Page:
Next weekend, the Ypsilanti Heritage Festival comes back to Riverside Park and Depot Town for its 35th year of festivities celebrating the city’s unique cultural contributions (both present-day and past) as well as its inspiring local history. Essentially, all things great about Ypsi!
The weekend-long festival runs August 15 – 17, with events, programs and performances starting around 12:15 or 12:30 each day. The festival is free and open to the public, with an emphasis on family-friendly fare (puppet shows, toddler/kid talent shows, balloon stations) as well as insightful programs detailing local history (Rosie The Riveter: Life in Willow Run Village plus Historic Tours of North Huron Street and spotlights on the Automotive Museum).
There’s also live music! Now, I know I was just writing about another festival two weeks ago (for a street concert featuring Frontier Ruckus celebrating a soccer exhibition, curated by Matthew Altruda). But, honestly, the more festivals the better! Any scene with a surplus of festivals is an encouraging indicator of inspiration and artistic breadth of its creative community.
That said, this is an opportune time/place for families, children, parents and others who might not normally be hitting up Crossroads or the Blind Pig at 11 pm on a Thursday or a Friday, to catch some of these bands out in the daylight. Full schedule here.
Depot Town Takeover (presented by Community Rebirth) will feature a full line up of talent including local trio Wicker Chairs, which could either be anti-folk, space-grunge, neo-psychedelia or all three at once. Wicker Chairs performs on Friday along with Loose Teeth (another group to watch for, despite their begrudged lack of online songs to sample or stream). More picks from the Depot Town Takeover includes one of this column’s recent favorites, The Landmarks (on Saturday) and the inimitable/visionary Patrick Elkins (on Sunday).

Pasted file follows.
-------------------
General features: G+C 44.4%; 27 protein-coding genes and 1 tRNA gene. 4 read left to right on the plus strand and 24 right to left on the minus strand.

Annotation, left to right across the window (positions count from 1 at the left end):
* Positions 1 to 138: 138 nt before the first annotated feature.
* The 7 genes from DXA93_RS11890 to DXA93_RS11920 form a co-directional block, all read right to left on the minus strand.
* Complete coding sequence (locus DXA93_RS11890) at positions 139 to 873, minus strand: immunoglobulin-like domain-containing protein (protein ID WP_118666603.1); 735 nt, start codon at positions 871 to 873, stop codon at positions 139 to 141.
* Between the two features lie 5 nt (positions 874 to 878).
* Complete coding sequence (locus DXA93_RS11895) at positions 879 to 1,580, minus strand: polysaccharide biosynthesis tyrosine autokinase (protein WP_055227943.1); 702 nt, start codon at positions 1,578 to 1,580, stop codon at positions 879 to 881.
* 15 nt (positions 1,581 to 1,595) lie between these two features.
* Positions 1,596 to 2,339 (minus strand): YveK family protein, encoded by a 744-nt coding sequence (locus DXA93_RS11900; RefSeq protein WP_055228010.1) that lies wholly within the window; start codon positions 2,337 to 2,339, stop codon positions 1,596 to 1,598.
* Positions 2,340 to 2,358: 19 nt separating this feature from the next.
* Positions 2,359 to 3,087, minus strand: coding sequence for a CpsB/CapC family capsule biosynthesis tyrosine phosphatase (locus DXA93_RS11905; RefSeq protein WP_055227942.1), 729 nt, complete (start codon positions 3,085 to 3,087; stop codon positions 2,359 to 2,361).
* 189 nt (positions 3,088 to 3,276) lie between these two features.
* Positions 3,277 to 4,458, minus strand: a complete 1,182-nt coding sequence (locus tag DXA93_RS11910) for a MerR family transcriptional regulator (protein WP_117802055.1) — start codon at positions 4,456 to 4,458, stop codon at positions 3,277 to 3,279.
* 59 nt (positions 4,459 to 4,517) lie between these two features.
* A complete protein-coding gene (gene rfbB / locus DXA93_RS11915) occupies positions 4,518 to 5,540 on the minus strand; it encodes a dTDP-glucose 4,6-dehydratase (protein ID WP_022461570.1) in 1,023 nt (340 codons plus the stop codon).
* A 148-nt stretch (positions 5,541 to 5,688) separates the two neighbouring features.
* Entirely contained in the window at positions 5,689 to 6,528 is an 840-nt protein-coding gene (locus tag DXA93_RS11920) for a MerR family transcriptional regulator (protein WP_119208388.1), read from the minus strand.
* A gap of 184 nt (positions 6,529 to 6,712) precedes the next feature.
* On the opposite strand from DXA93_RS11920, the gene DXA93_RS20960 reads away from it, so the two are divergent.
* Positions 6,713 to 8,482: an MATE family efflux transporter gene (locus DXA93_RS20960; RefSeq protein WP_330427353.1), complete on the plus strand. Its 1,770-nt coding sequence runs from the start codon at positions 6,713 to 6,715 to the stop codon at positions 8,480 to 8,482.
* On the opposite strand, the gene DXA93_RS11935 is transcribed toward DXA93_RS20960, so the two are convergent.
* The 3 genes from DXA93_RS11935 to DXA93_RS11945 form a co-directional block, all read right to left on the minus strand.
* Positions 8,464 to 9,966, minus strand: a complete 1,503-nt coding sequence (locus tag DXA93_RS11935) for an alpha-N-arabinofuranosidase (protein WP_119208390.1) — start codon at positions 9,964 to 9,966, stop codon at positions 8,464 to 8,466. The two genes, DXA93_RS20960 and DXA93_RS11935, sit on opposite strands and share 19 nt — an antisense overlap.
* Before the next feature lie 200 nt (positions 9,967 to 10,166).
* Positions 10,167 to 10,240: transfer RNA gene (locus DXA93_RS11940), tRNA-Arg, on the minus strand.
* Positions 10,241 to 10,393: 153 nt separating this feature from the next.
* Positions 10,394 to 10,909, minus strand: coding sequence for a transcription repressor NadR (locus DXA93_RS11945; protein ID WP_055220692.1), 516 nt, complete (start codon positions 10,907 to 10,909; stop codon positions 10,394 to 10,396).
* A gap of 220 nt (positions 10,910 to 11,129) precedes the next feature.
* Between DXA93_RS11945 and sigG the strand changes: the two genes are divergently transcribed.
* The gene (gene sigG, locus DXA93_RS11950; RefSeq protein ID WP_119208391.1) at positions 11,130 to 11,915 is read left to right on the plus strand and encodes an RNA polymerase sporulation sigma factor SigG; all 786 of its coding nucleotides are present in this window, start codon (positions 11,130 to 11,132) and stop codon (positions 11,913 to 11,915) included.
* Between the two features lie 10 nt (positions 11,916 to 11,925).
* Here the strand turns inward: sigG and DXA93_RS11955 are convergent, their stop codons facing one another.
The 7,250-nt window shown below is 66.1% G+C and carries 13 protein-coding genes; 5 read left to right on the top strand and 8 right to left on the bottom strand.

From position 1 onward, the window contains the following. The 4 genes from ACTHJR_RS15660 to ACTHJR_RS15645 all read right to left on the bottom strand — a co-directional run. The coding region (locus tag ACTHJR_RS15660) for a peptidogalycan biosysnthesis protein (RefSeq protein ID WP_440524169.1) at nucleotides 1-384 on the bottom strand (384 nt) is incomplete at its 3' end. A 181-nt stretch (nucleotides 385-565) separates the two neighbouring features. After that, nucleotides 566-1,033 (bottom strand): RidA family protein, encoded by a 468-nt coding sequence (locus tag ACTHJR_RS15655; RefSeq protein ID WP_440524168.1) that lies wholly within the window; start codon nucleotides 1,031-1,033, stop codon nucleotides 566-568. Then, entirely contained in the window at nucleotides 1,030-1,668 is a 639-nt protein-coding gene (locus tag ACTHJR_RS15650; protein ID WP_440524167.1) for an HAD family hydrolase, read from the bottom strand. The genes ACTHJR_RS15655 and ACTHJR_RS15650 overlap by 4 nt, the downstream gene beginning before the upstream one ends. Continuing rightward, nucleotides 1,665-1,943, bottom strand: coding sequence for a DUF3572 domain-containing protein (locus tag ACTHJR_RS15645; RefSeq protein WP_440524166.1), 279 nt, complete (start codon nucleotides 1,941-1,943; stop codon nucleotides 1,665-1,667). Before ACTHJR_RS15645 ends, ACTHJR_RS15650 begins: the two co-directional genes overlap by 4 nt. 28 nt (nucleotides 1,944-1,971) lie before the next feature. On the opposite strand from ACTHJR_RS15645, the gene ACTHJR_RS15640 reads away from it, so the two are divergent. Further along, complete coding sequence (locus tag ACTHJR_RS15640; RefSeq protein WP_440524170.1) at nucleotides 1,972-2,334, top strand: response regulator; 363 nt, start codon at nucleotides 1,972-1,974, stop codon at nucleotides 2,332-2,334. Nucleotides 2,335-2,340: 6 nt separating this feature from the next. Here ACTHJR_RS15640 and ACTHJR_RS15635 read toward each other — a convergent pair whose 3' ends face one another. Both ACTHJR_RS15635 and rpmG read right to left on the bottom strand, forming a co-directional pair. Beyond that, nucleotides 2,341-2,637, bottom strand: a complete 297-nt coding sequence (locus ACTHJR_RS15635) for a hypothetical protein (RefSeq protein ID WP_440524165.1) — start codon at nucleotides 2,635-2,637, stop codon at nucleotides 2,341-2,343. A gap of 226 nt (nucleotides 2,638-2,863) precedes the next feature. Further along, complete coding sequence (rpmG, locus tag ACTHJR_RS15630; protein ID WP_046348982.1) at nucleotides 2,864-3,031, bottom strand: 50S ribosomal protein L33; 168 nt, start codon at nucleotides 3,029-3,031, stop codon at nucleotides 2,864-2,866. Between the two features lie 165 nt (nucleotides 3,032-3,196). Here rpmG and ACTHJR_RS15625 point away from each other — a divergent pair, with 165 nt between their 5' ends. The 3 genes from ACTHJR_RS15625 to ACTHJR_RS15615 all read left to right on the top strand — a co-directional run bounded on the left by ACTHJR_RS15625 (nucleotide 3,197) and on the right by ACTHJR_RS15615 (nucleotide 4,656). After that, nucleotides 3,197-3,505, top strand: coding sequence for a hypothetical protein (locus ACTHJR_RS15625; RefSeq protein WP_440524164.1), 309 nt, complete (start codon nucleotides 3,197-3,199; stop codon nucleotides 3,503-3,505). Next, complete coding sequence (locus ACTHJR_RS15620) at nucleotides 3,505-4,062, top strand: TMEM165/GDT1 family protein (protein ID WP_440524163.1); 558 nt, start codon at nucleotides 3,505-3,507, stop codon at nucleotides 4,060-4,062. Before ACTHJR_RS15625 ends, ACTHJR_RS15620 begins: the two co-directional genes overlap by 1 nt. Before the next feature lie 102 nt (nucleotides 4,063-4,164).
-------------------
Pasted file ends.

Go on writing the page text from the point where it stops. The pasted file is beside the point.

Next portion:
Pictured above, in fact, is Jim Cherewick, singer/songwriter (Wicker Chairs) and inspiriting artist/illustrator, painting out on the streets at a recent Heritage Festival for Community Rebirth. (For more information on the nonprofit artist proponents, click here).
On the Main Stage, the outstanding funk/soul outfit Third Coast Kings will headline Friday night, with garage rock legends like the iconic Scott Morgan and the more contemporary Sights performing Saturday night. Local music maven Ayinde Zuri will be spinning records to close out each evening, a fine way to spend a late summer’s eve.
My personal pick, musically speaking, is Sunday’s afternoon lineup (on the LaFontaine Main Stage). Three bands that could essentially be creative cousins when it comes to reworking the possibilities of the bluegrass/folk genre, Ghost City Searchlight, Dragon Wagon and Black Jake & The Carnies, a storm of strumming and raspy warbles augmented with the energy of punk, lovely melodies flutter at some faster tempos, sustaining the charm of traditional folk, but outfitted for a bit more ebullience in delivery, making for a sound that sounds antiquarian and avant garde all at once.
Ghost City Searchlight – “The Wall”
Dragon Wagon – “Country Line”
Black Jake & The Carnies – with a new single, recently released for “Jimmy Hoffa Day”
“Dig A Hole”